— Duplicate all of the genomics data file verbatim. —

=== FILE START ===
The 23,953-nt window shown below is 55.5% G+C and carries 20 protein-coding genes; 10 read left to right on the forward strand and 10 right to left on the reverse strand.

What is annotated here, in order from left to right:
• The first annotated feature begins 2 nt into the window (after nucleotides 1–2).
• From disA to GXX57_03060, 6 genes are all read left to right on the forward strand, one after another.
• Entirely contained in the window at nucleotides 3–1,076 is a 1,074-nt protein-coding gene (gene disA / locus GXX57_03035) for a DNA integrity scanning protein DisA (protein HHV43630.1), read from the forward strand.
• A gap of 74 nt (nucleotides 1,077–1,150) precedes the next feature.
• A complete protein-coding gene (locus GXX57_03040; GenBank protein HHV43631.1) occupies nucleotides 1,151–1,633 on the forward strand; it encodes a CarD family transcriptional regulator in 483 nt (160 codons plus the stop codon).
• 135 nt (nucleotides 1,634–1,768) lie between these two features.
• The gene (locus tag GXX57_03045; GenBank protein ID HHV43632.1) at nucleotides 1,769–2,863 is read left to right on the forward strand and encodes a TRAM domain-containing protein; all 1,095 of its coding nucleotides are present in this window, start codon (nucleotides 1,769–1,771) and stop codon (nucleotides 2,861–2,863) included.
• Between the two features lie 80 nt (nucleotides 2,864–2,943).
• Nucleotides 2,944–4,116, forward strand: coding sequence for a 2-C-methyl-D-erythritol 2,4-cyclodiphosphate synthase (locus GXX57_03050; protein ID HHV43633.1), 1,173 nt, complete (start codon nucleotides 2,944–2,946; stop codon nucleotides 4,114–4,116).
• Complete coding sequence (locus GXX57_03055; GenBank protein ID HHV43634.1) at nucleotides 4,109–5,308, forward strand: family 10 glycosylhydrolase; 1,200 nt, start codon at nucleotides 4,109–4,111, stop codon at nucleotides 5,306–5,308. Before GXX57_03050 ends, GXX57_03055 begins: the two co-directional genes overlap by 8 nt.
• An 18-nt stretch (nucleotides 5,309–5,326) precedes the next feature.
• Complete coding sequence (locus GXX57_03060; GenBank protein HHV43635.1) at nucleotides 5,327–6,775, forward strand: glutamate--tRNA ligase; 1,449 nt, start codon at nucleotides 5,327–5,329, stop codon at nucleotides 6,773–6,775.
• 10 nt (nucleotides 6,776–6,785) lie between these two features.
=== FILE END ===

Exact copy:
The 23,953-nt window shown below is 55.5% G+C and carries 20 protein-coding genes; 10 read left to right on the forward strand and 10 right to left on the reverse strand.

What is annotated here, in order from left to right:
• The first annotated feature begins 2 nt into the window (after nucleotides 1–2).
• From disA to GXX57_03060, 6 genes are all read left to right on the forward strand, one after another.
• Entirely contained in the window at nucleotides 3–1,076 is a 1,074-nt protein-coding gene (gene disA / locus GXX57_03035) for a DNA integrity scanning protein DisA (protein HHV43630.1), read from the forward strand.
• A gap of 74 nt (nucleotides 1,077–1,150) precedes the next feature.
• A complete protein-coding gene (locus GXX57_03040; GenBank protein HHV43631.1) occupies nucleotides 1,151–1,633 on the forward strand; it encodes a CarD family transcriptional regulator in 483 nt (160 codons plus the stop codon).
• 135 nt (nucleotides 1,634–1,768) lie between these two features.
• The gene (locus tag GXX57_03045; GenBank protein ID HHV43632.1) at nucleotides 1,769–2,863 is read left to right on the forward strand and encodes a TRAM domain-containing protein; all 1,095 of its coding nucleotides are present in this window, start codon (nucleotides 1,769–1,771) and stop codon (nucleotides 2,861–2,863) included.
• Between the two features lie 80 nt (nucleotides 2,864–2,943).
• Nucleotides 2,944–4,116, forward strand: coding sequence for a 2-C-methyl-D-erythritol 2,4-cyclodiphosphate synthase (locus GXX57_03050; protein ID HHV43633.1), 1,173 nt, complete (start codon nucleotides 2,944–2,946; stop codon nucleotides 4,114–4,116).
• Complete coding sequence (locus GXX57_03055; GenBank protein ID HHV43634.1) at nucleotides 4,109–5,308, forward strand: family 10 glycosylhydrolase; 1,200 nt, start codon at nucleotides 4,109–4,111, stop codon at nucleotides 5,306–5,308. Before GXX57_03050 ends, GXX57_03055 begins: the two co-directional genes overlap by 8 nt.
• An 18-nt stretch (nucleotides 5,309–5,326) precedes the next feature.
• Complete coding sequence (locus GXX57_03060; GenBank protein HHV43635.1) at nucleotides 5,327–6,775, forward strand: glutamate--tRNA ligase; 1,449 nt, start codon at nucleotides 5,327–5,329, stop codon at nucleotides 6,773–6,775.
• 10 nt (nucleotides 6,776–6,785) lie between these two features.